In Skaf's latest version of the August 12 attack he denies any liability: "I didn't sexually assault her. It was a girl that I was seeing.
"She accused my brother of sexual assault. He wasn't actually there."
Of the attacks on Ms C, Skaf's denials are similar, right down to the shocking comment he made during the attack.
"I never said that," Skaf said.
"She even says I left, so it has nothing to do with me what she claims after that."
Despite being accused by two independent victims of similar crimes that happened within 18 days of each other, Skaf claims he and his brother had the wretched misfortune of being falsely accused both times.
Addressing his conviction at trial and his failure to have his conviction overturned by numerous higher courts of appeal, Skaf's position is unequivocal.
"I've maintained my innocence for the last 19 years and I'll maintain my innocence until the day I die," he said.
"I didn't get a fair trial to begin with."
Victims' groups say Skaf's attitude demonstrates why he should stay behind bars.
Executive director of Rape And Domestic Violence Services Australia, Karen Willis, said: "There needs to be a pre-parole process to say that if he is still denying it, he shouldn't be allowed to get the notoriety of having his name in the media.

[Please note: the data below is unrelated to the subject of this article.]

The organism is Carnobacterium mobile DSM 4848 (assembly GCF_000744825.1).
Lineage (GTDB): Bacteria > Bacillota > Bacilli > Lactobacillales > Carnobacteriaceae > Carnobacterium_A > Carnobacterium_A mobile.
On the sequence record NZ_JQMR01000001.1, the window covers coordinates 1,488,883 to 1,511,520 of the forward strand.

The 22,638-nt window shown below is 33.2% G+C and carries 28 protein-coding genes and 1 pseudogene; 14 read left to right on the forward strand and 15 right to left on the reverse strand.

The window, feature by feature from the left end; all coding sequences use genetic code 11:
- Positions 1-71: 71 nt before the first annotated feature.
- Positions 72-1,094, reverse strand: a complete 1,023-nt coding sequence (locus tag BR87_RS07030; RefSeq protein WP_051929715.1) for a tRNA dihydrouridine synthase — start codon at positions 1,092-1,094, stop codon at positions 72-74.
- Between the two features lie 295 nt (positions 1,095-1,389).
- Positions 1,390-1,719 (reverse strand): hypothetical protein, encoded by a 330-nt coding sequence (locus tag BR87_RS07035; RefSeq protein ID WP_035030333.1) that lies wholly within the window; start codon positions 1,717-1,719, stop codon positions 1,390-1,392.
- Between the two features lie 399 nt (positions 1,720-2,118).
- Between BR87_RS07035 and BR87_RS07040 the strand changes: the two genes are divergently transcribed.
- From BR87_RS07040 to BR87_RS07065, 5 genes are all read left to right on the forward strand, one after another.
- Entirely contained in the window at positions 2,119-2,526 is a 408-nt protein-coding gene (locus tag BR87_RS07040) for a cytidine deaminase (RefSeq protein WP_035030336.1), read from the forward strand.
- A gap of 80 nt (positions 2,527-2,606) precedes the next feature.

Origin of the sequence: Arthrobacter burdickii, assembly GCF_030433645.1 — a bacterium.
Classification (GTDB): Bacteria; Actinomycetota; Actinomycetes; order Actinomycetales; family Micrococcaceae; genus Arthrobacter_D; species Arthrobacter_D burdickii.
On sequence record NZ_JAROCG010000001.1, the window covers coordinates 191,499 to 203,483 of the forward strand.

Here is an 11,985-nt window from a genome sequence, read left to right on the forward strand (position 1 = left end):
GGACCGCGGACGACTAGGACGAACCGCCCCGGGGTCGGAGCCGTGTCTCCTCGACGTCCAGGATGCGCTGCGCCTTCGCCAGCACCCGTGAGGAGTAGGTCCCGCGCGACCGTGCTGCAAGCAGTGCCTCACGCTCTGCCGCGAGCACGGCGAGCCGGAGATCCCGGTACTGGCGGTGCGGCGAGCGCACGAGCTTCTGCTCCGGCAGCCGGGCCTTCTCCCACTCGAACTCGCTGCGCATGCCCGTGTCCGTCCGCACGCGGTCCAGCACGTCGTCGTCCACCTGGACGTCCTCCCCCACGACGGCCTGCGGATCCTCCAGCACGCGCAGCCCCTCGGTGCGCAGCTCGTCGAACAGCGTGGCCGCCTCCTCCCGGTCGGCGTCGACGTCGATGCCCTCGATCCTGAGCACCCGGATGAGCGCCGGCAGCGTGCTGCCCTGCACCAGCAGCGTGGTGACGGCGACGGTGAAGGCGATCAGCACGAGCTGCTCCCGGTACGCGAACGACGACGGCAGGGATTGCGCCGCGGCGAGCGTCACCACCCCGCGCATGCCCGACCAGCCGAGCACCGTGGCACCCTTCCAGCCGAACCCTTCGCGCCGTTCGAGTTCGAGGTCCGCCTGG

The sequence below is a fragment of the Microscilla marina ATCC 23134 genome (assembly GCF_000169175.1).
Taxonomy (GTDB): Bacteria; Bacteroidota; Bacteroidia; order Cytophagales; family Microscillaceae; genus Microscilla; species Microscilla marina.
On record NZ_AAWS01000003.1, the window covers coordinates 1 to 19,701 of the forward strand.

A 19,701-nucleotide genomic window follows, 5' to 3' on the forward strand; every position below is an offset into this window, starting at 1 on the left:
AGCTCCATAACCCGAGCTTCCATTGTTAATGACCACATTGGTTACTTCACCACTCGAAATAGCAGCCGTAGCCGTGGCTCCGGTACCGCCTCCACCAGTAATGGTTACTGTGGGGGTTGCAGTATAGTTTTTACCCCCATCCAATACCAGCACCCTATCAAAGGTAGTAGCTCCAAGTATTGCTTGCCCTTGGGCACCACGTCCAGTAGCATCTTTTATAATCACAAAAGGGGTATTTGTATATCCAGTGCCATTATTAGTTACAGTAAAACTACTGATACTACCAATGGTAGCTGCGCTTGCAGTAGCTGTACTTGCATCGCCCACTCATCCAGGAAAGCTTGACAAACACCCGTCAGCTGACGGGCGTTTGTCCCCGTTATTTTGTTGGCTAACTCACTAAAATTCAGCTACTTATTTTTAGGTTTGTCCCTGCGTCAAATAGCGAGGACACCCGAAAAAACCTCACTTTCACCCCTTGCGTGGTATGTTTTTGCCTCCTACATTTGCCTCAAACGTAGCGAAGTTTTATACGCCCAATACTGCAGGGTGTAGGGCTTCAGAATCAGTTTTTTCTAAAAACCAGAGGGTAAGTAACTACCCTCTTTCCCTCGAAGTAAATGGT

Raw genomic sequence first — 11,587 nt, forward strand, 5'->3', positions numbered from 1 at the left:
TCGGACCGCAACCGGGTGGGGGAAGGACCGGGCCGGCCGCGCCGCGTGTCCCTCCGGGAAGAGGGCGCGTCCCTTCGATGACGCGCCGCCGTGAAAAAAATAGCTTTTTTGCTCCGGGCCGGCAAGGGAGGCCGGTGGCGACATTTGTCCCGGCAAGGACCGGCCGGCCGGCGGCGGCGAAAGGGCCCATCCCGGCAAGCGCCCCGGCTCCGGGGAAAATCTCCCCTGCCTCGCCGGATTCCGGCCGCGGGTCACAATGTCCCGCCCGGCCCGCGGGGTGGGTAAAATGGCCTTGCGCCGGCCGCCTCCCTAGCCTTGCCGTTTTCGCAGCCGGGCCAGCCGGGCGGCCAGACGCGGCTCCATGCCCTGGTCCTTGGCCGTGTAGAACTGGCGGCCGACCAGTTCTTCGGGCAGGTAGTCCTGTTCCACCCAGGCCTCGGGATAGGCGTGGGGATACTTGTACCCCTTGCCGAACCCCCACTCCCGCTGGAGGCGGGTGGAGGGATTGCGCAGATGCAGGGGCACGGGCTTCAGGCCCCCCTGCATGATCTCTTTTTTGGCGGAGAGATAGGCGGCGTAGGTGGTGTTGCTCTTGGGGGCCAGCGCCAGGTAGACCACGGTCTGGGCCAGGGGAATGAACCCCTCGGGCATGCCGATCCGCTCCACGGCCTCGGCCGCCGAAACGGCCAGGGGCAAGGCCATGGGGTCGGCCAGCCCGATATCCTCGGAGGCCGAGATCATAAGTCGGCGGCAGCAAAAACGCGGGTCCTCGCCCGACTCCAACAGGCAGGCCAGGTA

"Victims of this sort of crime often never feel safe and there have been examples of people who have had to move overseas and leave their families to escape the fear."
Despite denying his guilt, Skaf claimed he is "a changed person" to the one who entered prison.
"I'm 36 years old now. I'm not 17 like when I got locked up," he said.
"I've got empathy for people who actually have been victims, people that are suffering. Because of all the things I've seen in jail. All the people that have suffered and been victimised."
He also outlined his goals for life on the outside: "Get married. Have children. Work. Study. I want to get into architecture."
Spending his entire adult life so far in jail, Skaf said he would likely set up a Facebook account when released but added there would probably only be "adverse things said about me".
He also would not hang out with a gang.
"There will be no more groups when I get out, that's for sure," he said.
"I'll be working, I'll be looking after the family. I don't ever want to come back to this place."
With an air of self-pity, Skaf also describes what he has missed out on since being locked up: "Everything. Touch-screen phones, laptops. Everything. The world has changed. I'm still living in the early-2000s."
Skaf said he is a Manchester United fan, follows Formula 1 racing and was a Canterbury Bulldogs supporter when they were "going a bit better".
Victims' advocate Howard Brown said when Skaf's sentence does expire, the high-risk offenders legislation provides a number of safeguards for the community.
"One is a continuing detention order where authorities can apply to keep him in jail for a period of 12 months and then they can reapply every 12 months for as long as the offender remains a danger to the community," Mr Brown said.
"They can also be subjected to an extended supervision order for up to five years.
"This means they are released into the community but subject to very strict conditions like being electronically tagged and being required to see psychiatrists."